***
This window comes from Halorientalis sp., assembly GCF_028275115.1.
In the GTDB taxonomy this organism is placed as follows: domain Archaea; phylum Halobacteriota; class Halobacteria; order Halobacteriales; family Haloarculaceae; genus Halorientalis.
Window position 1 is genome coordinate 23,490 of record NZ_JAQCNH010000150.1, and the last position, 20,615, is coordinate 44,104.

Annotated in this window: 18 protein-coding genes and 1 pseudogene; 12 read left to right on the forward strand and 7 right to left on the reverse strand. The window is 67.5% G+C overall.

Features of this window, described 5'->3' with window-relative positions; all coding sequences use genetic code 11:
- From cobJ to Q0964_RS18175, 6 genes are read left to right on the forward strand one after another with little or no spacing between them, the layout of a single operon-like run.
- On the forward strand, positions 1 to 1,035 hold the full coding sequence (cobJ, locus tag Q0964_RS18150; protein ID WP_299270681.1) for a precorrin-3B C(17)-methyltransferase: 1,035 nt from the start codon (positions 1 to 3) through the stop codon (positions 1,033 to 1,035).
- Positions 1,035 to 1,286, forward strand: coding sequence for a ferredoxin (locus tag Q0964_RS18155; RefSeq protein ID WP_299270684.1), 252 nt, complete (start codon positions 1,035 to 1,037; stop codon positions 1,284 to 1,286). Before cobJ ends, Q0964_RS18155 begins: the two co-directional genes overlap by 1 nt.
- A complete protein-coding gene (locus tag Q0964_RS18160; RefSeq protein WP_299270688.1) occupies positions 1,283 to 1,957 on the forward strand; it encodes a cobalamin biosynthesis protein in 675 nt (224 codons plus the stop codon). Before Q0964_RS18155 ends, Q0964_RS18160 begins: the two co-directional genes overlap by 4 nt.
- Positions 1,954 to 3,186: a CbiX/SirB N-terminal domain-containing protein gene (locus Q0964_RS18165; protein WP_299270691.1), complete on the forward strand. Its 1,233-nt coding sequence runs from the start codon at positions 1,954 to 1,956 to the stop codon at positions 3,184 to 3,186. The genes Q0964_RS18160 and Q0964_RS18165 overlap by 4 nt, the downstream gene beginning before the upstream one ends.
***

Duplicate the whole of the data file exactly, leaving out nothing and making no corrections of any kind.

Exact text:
This window comes from Halorientalis sp., assembly GCF_028275115.1.
In the GTDB taxonomy this organism is placed as follows: domain Archaea; phylum Halobacteriota; class Halobacteria; order Halobacteriales; family Haloarculaceae; genus Halorientalis.
Window position 1 is genome coordinate 23,490 of record NZ_JAQCNH010000150.1, and the last position, 20,615, is coordinate 44,104.

Annotated in this window: 18 protein-coding genes and 1 pseudogene; 12 read left to right on the forward strand and 7 right to left on the reverse strand. The window is 67.5% G+C overall.

Features of this window, described 5'->3' with window-relative positions; all coding sequences use genetic code 11:
- From cobJ to Q0964_RS18175, 6 genes are read left to right on the forward strand one after another with little or no spacing between them, the layout of a single operon-like run.
- On the forward strand, positions 1 to 1,035 hold the full coding sequence (cobJ, locus tag Q0964_RS18150; protein ID WP_299270681.1) for a precorrin-3B C(17)-methyltransferase: 1,035 nt from the start codon (positions 1 to 3) through the stop codon (positions 1,033 to 1,035).
- Positions 1,035 to 1,286, forward strand: coding sequence for a ferredoxin (locus tag Q0964_RS18155; RefSeq protein ID WP_299270684.1), 252 nt, complete (start codon positions 1,035 to 1,037; stop codon positions 1,284 to 1,286). Before cobJ ends, Q0964_RS18155 begins: the two co-directional genes overlap by 1 nt.
- A complete protein-coding gene (locus tag Q0964_RS18160; RefSeq protein WP_299270688.1) occupies positions 1,283 to 1,957 on the forward strand; it encodes a cobalamin biosynthesis protein in 675 nt (224 codons plus the stop codon). Before Q0964_RS18155 ends, Q0964_RS18160 begins: the two co-directional genes overlap by 4 nt.
- Positions 1,954 to 3,186: a CbiX/SirB N-terminal domain-containing protein gene (locus Q0964_RS18165; protein WP_299270691.1), complete on the forward strand. Its 1,233-nt coding sequence runs from the start codon at positions 1,954 to 1,956 to the stop codon at positions 3,184 to 3,186. The genes Q0964_RS18160 and Q0964_RS18165 overlap by 4 nt, the downstream gene beginning before the upstream one ends.